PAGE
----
Doing This is Sure to Tear Your Business Apart
The Entrepreneur Insider network is an online community where the most thoughtful and influential people in America’s startup scene contribute answers to timely questions about entrepreneurship and careers. Today’s answer to the question “What are some common mistakes young entrepreneurs make?” is written by James Geier, president and cofounder of 555 International.
Do your pushups.
After nearly 30 years as an entrepreneur, this is my best advice to anyone who is called to follow the entrepreneurial path.
No, I’m not telling you to work out more. Doing your pushups is my shorthand for making sure you are in shape—psychologically, emotionally, and financially—for the hard work of entrepreneurship.
When I started out, entrepreneurship wasn’t “cool.” It was a necessity—for me, anyway—because I wanted to make something that didn’t yet exist. An artist and designer by training, I took the bricks-and-mortar route, founding a manufacturing company from the ground up on the southwest side of Chicago. Here, I learned the real meaning of the word entrepreneur: You are on your own.
No matter how many mentors, advisors, investors, and partners you gather along the way, you must rely on your own fortitude and willpower, something many entrepreneurs don’t do. Here are some other mistakes you need to avoid if you want to be successful in business:
Only focusing on money
Many years ago, when my company was still new, we were approached by A/X Armani Exchange to help with retail labeling and merchandising products. We made meeting the company’s expectations the priority, and still work with the team 20 years later. Had we focused on the financial projections of that first job alone, we wouldn’t be working with them today.
Doing “gut checks” all day allows you to keep track of priorities and hold yourself accountable for how things are going. It’s so easy for entrepreneurs to get distracted. When there’s a question or challenge, customers, suppliers, partners, and employees will turn to you for answers. You can delegate, but your “gut checks” will remind you who is accountable to everyone.
I review my calendar first thing every morning, read over my lists, and set priorities for that day. During the day, I take copious notes as projects are reviewed and new issues arise, and then review and reprioritize at night. Each step is a “gut check” of where we are on a project, proposal, or problem to solve.
Ignoring the process
It’s great to push the envelope of what’s possible in design, functionality, efficiency, and so forth. When it comes to business practices and processes, however, conservatism rules.
Do your homework, learn from past mistakes, and get your staff, facilities, and production lined up. Once you have established a foundation of solid, proven practices and processes, you’ll have the time to innovate—well beyond where you were before. Sticking with your process will give you the confidence that you’ve taken the steps required to proactively approach your projects, providing the best solutions for your customers and your business in interesting and even unexpected ways.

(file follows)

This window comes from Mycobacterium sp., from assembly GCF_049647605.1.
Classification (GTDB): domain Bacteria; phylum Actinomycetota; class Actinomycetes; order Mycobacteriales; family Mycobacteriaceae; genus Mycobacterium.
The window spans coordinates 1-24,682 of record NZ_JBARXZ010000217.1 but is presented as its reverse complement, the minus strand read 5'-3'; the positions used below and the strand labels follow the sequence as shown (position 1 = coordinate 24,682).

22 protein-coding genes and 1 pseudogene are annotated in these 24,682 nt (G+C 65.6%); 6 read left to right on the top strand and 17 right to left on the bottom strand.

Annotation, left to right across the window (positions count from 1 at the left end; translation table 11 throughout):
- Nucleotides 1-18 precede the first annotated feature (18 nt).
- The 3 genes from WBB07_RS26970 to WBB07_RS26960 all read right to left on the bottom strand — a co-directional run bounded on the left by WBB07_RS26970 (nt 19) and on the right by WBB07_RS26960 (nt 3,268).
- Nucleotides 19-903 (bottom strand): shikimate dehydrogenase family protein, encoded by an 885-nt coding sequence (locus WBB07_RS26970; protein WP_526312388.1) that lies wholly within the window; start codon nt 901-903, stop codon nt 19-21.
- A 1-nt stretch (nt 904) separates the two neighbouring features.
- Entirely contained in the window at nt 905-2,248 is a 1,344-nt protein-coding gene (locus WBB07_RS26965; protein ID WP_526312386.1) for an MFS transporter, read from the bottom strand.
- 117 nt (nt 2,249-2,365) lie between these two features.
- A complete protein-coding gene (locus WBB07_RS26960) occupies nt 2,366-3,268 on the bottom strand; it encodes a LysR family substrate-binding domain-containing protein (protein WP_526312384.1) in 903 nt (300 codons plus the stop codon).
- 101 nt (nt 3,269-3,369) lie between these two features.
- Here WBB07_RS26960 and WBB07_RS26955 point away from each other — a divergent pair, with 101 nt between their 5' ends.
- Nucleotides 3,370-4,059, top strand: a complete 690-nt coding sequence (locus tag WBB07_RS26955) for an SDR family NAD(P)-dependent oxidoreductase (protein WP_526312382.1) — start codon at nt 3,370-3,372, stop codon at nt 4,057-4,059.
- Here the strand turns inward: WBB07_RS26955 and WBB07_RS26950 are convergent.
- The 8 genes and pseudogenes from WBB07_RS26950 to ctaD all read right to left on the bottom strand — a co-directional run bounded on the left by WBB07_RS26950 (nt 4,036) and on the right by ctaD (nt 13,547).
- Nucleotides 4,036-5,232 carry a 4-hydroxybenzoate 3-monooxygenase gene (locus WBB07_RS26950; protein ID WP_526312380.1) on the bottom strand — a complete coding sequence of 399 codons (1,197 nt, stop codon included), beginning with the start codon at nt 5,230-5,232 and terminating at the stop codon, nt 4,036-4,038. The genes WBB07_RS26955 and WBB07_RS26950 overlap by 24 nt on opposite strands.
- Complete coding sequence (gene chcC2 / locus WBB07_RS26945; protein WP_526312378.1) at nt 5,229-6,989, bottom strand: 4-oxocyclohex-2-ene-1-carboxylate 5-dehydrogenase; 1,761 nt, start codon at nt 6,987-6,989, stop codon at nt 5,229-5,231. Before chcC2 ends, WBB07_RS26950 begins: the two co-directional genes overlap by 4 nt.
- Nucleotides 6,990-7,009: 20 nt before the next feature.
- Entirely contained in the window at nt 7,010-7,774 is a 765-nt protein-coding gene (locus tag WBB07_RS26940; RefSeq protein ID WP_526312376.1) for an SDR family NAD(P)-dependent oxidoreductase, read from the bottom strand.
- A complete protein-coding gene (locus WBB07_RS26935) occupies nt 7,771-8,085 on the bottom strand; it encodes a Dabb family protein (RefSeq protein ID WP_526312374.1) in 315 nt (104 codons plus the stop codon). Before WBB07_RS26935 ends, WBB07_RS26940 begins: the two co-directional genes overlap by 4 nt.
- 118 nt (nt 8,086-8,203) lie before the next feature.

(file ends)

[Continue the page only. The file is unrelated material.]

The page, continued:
Biting off more than can be chewed
With a proven process, you can take a “big bite” of new business, but only if you have the capabilities to “chew” it. This is where growth can really accelerate, so long as you take the proper measures to be prepared.
Fifteen years ago, my firm worked on the original “Packers Pro Shop” for the Green Bay Packers football team. Then, a couple of years ago, the Packers came back to us with a proposal as part of the renovation of Lambeau Field: Design the space and fixtures within, then produce fixtures, display units, and features for an all-new 25,000-square-foot Packers Pro Shop —more than double the size of the original. Confidence in our process allowed us—a small firm—to take another big bite of brand-name business.
Not being innovative enough
There are countless careers easier than being an entrepreneur. With so much time and energy involved, the rewards have to be intrinsic. Make cool stuff. The best reward is stepping back and saying, “Yeah, I did that.”
Entrepreneurship is hotter than ever these days, but the old-school lessons still apply: You have to be ready for the hard things that take time to manifest. So while you’re revising your business plan and honing your elevator pitch to investors, don’t forget to do your pushups—every day.
James Geier is cofounder and president of 555 International, a Chicago-based, award-winning global design, development and fabrication firm. Launched over 25 years ago, 555 boasts over 300,000 square feet of studio, warehousing, finishing, and manufacturing space and is comprised of an average of 130 employees with various backgrounds, including designers, engineers, artists, craftsmen, architects, and project managers, allowing the firm to provide a wide range of services and expertise in retail and hospitality design and manufacturing.
Read all responses to the Entrepreneur Insider question: What are some common mistakes young entrepreneurs make?
Yes, it’s Okay to Ask for Help When Starting a Business by Suneera Madhani, founder and CEO of Fattmerchant.
Why the startup world is nothing like Shark Tank by Joy Randels, CEO of New Market Partners.
How slow decision-making can ruin your business by Karl Martin, founder and CTO of Nymi.
This is why so many startups end up in financial trouble by David Smith, founder of Vexti.
This is where most startups go wrong by Stephen Lake, CEO of Thalmic Labs.
Doing these 3 things will destroy your startup by Michael Gasiorek, editor-in-chief of Startup Grind.
The avoidable mistake every entrepreneur makes by Andrew Filev, founder and CEO of Wrike.